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In this week's episode of The Wize Guys Podcast, Ed Chan, Jamie Johns, and Tim Causbrook share the concepts of a deep and narrow team structure for every accounting practice.
Find out why leading is important, the ideal process for a new team structure, how managing people could help, and the analogies behind having a successful team.
Watch as the right business structure paves the way for career progression, competitive client rates, and beneficial returns on investments. So, are you ready for a business revolution? Let's get started!
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You've got to master leading yourself. So that's about self-discipline, that's about experience, that's about controlling your feelings. So you've got to lead yourself.Brenton Ward:
From Wize Mentoring is The Wize Guys Podcast, a show about accounting and bookkeeping practice owners and the many stories, lessons, and tips from their experience of transitioning from a time-pull practice to a business that runs without them. I hope you enjoy and subscribe.Tim Causbrook:
This is probably my favorite topic out of Wize Mentoring and it's definitely the one that, apart from the Fab Five, it's the one that I've seen transform my business the most, so I'm really, really passionate about this. I've got plenty of questions that we're going to throw Ed and Jamie's way. We're looking at deep and narrow teams and if you've been with us for a while now, this is probably something you've heard us bang on about a lot here. It's a simple concept, but there's so much you can get out of it. So just to dive in now, I've got you on, ed. Where do we start in teaching the deep and narrow team structure? Just for a bit of context, the deep and narrow structure was designed based on your business philosophy, ed, of putting the right people on the right seat of the bus. What we'd like to focus on today is helping practice owners teach their teams about the structure and transition to the structure and basically, where do we get started? What's the best order to address this as burn owners ourselves? Yeah.Ed Chan:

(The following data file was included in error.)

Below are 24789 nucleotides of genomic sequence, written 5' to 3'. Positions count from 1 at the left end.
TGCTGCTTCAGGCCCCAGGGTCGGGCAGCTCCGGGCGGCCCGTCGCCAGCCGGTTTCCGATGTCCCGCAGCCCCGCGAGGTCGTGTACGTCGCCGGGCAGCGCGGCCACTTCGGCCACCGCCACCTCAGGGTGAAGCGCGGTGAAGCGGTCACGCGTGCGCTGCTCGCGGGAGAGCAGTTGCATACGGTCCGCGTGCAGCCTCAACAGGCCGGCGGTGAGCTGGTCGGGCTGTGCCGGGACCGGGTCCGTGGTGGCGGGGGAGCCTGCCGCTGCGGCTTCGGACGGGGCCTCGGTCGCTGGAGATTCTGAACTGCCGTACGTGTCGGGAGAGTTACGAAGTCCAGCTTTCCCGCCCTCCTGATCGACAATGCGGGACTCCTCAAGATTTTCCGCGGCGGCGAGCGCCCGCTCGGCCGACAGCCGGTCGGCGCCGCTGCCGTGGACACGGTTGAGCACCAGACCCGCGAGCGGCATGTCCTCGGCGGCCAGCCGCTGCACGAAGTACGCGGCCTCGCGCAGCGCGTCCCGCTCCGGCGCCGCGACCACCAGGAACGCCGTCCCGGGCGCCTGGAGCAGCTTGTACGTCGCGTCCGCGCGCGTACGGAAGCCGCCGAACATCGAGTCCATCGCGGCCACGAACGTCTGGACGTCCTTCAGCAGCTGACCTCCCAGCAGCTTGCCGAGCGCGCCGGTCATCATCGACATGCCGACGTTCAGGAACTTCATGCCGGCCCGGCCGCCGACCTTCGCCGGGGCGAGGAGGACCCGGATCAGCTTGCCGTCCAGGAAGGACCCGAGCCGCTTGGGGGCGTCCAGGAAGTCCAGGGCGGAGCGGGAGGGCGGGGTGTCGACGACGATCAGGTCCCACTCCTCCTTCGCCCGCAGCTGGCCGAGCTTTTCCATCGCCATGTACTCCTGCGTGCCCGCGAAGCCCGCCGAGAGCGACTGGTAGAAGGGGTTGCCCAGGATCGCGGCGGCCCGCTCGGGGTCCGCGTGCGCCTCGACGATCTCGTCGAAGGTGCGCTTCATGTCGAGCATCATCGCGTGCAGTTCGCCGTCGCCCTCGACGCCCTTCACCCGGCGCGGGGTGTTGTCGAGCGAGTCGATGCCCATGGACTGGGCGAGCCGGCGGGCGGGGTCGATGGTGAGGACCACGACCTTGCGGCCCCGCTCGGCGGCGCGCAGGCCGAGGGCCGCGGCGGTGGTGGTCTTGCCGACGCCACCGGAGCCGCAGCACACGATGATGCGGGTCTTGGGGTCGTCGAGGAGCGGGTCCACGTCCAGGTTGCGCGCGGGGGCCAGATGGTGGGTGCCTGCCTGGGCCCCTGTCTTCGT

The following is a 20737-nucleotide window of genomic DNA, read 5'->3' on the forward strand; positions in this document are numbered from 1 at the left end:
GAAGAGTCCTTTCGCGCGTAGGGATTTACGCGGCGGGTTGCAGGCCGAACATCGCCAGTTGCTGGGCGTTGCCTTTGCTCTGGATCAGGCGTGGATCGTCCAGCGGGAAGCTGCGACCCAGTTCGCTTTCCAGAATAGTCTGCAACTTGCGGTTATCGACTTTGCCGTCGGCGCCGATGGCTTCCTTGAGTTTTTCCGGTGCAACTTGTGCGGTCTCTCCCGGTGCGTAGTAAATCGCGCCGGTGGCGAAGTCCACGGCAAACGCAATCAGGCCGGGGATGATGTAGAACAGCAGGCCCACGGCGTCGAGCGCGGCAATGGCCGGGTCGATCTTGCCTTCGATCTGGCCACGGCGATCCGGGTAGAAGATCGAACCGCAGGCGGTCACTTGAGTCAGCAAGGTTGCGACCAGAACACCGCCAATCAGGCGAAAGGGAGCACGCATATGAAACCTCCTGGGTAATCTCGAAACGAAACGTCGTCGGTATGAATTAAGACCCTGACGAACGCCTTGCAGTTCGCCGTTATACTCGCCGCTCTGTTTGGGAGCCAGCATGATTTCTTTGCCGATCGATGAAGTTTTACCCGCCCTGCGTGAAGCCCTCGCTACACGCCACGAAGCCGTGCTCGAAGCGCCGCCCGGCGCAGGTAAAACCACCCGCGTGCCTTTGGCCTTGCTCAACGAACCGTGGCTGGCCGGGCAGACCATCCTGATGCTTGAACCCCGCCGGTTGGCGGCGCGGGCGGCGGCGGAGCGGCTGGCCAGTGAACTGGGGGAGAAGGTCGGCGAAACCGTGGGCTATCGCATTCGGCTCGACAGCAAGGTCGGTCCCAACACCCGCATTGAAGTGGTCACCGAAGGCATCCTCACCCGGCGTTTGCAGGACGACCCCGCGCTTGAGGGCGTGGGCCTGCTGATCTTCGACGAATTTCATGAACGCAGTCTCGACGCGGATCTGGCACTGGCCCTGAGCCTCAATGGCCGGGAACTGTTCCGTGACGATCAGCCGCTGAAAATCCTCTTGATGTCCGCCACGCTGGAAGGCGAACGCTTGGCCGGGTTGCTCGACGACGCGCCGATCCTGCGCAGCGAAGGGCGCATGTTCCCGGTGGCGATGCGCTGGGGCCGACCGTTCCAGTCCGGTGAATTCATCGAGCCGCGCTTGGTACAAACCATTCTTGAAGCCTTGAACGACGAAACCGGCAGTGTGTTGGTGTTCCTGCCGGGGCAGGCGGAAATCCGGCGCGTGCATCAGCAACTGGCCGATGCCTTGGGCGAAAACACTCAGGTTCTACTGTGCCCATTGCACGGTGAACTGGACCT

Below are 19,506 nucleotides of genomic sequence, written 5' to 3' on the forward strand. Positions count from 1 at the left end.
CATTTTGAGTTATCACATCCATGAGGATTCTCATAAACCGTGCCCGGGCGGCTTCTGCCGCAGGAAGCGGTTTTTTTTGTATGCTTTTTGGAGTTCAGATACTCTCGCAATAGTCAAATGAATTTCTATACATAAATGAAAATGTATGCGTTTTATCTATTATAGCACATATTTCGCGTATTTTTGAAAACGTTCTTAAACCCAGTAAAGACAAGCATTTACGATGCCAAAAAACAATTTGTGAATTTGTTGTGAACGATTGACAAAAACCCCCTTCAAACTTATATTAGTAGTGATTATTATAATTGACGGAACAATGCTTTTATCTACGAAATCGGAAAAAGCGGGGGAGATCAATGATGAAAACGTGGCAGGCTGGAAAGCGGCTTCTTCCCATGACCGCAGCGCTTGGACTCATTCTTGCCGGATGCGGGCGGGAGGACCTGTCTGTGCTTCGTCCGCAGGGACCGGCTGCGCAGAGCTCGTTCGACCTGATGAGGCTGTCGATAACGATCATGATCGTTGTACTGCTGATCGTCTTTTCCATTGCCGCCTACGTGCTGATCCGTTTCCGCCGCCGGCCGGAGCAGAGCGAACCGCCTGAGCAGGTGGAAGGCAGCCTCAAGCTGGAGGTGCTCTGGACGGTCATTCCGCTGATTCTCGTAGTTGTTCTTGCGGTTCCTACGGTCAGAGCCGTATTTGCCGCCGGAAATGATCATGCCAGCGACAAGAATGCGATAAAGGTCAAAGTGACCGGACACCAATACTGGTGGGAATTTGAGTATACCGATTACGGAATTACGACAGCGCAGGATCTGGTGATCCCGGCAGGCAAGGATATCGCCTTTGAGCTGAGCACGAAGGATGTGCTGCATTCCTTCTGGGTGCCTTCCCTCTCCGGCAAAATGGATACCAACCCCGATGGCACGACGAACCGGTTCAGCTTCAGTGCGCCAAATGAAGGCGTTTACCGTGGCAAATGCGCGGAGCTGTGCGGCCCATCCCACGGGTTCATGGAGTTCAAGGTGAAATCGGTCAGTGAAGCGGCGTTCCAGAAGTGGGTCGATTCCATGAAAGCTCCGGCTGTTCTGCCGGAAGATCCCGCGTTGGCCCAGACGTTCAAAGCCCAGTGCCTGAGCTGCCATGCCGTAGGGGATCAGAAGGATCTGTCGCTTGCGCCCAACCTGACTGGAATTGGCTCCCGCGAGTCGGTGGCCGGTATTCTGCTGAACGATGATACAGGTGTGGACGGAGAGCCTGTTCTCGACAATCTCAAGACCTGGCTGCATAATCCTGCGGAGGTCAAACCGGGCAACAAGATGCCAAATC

I guess you've got to get on board with it, you've got to really believe in it, because if you're a bit hesitant about it, then your staff will pick up on the hesitancy and they'll push. The less convinced you are, the harder to push back, and the more difficult it is for you to move forward. The whole concept of it is your ability to scale, because before coming from a background of doing the work and then when we start our own business, you know we just jump in there and do the work, and then as the work gets busier and busier, we just hire somebody and what I call throw bodies at the workload and we just keep hiring more and more bodies and then we end up with a very flat structure and that won't allow you to scale and you won't make any money because it's very clunky and you'll find a very difficult to find staff and so forth. So this is a huge amount of problems that are associated with that flat structure. So in order to explain it, I'll give a little quick, little background, just in case some of the members are new and that they don't understand the concept. But it's about managing the traffic flow. So what kills accounting firms is the amount of traffic that comes into the business and, unlike you, know a lot of other businesses out there. They don't have as much traffic. And to manage that traffic because a lot of our traffic you can't charge for you know questions and inquiries and that kind of thing and that comes through by phone or email. So you'll just, you know, bog down in just answering questions and you don't make any money. So the idea is to manage that traffic flow and you're going to manage it sensibly, efficiently, and effectively in order to make money and to scale your business. So I broke that down into communication traffic, where you're dealing with people and communicating with them and talking to them, and then there's production traffic, where you know you've got to get down and do the work and so forth. So we need to separate that out. The best way to explain it is a bit like a. For those of you who play sports, I'll use the football analogy or, for some of us, refer to football as soccer. Somebody in the soccer team or the football team has a position and those positions require skill sets that are conducive to those positions, and if you play someone out of position, then the team's not going to function very efficiently. So in a soccer team, you've got a winger, you've got a fullback, you've got people at the forwards who score the goals. So if you put a winger who needs to be really quick in a goalie position, then you're playing him or her out of position. And if you put a goalie who's got really good reflexes out on the wing but he's really slow, then the whole thing doesn't work and you, as the owner, are the coach. So you've got to know your people and put them in the right position. So now that's a brief summary of what the deep narrow team is. So now I'll go into the topic for today, which is how you get your people engaged with this whole process. We're going to get some challenges moving forward, and this is what we've experienced with the many years of me doing it and also now that we're coaching other firms, things that we've experienced. Some of the pushbacks you're going to experience, well, obviously from the team, and you need to, as I said earlier, be very, very convinced about this to be able to move forward and bring your team with you and generally the challenges along these lines. Some might feel very frightened by the thing because you know they're not sure of what it all means. So you've got to really get in there and educate them. They don't understand, so they might have a lot of questions and we might take that as being negative or being negative or pushback, but it's just that they just really don't understand and I've explained this in a way of you know there are early adopters, middle adopters, and late adopters. The early adopters get it and they will embrace it. For the middle adopters, you need to explain it two, three, or four times. And the late adopters you need to explain it 10 or 20 times before they get it. And people learn differently and sometimes the light comes on, you know, at a particular time when they're ready. And so often you know it's been said to teach your peers when the students are ready. So don't get discouraged because you've had, you know, pushback, but you've got to have that conviction to keep prosecuting this team structure Because you won't be able to scale your business. Trust me on this one you won't be able to scale your business if you run the flat teams and you're going to struggle to grow and you end up working very, very long hours and not getting the return and the lifestyle that you need. It's got to also take time take time for your staff to fit into that role. So firstly there's got to be an understanding from them, they've got to be an acceptance, and then you've got to implement, and then it's going to take time for them to change habits and that's going to be different for different people. Now, a typical problem that I've always experienced is at the client manager level. The client manager is the person that is in charge of the team, but they communicate and do all the advisory, do the face-to-face meetings, they handle the communications with the clients, and the biggest challenge that I've experienced and, Tim, you've experienced this in your own teams is that they misunderstand what their role is. Sometimes they enjoy sitting there and doing the work right, so they just sit there and do the work and that's not what we pay them to do. We pay them to spend most of their time in front of the clients, talking to the clients and growing their portfolio, and if they don't get in from their clients and talk to their clients and advise them on advisory, on explaining the results and those kinds of things, they're not going to get referrals. And often they don't do that and they say to you I haven't got time to do that. It's because they enjoy doing the work and all their time is taken up just sitting there doing the work. But they're overpaid for that role if that's what they like to do because you can pay someone a lot less money to do that grinding role. So you need to really lead. So that's one of the biggest challenges I've seen to change the senior client manager's thought process to take the finished work and go see the clients with it, whether that's face-to-face in a meeting or by Zoom. They've got to explain that to the client, not just send things out to the client and go back to doing more grinding. That's a big challenge. The other challenge is that if they don't have a good production manager working for them, then they don't have any confidence in the production manager. So what they end up doing is doing it all themselves. So they'll have this attitude of it's quicker if I just do it myself, or by the time I've trained her, I could have just done it. And that's the wrong thinking. And you've got to help your staff get out of that thinking Because, again I find it, sometimes the owners of the business find it very difficult to do that themselves, let alone trying to get their client managers to do it. So that's another level. Firstly, you've got to be able to do it yourself and then encourage and lead your client managers to do that as well. Otherwise, it's going to go round and round circles. Of course, the other challenge is that they're doing very low- level work at a very high cost because they'll probably be the highest- cost person in your team, and if you don't match the cost structure to the price levels, then you're going to end up having to write a lot of time off the job. So often if you don't have the right resource mix and the senior client manager is not managing the work, pushing the work down, then you're at the end of the job having to write time off, and that's a symptom of not managing the resource mix properly. Well, firstly, not having the right resource mix correctly and then not managing the resource mix, and it gets completely out of control. And then you start losing money from it. And I used the analogy of a triangle. It's a bit like the food triangle, but in this case, it's a production triangle, where the largest part of the triangle is at the bottom, and at the bottom is where most of the time you spend on a particular job should be done by somebody else who's more of a junior. A lot of cost structure, a lot at a lower charge outrate. The middle of the triangle is where the production manager is. He or she checks the work and he or she spends less time on the job, but they're at a higher cost. At the very tip of the triangle is where the client managers should spend their time now doing advisory, face-to-face meetings, and structure strategy work with the clients. Your invoice to the client should be made up of that production triangle. If it's the other way around, where the senior client manager is doing most of the work and the triangle flips the other way around, then you're going to end up having to write time off and you're also going to burn out your people because start client managers at that level need to be challenged and they're looking at their own careers. They want progression. They don't want to be sitting there doing bank reconciliations and that kind of thing. So you're going to end up losing your staff as well. So that's just complete mismanagement of the business, and so you've got to manage your business so everybody wins, so the client gets his work done at a competitive rate, your staff gets challenged and works on their careers and gets paid a decent salary. And of course, the shareholders need to win so that there's a decent return on investment, on the capital, of the investment of the capital of the business, of their money in the business. So the deep, narrow team facilitates the win-win-win.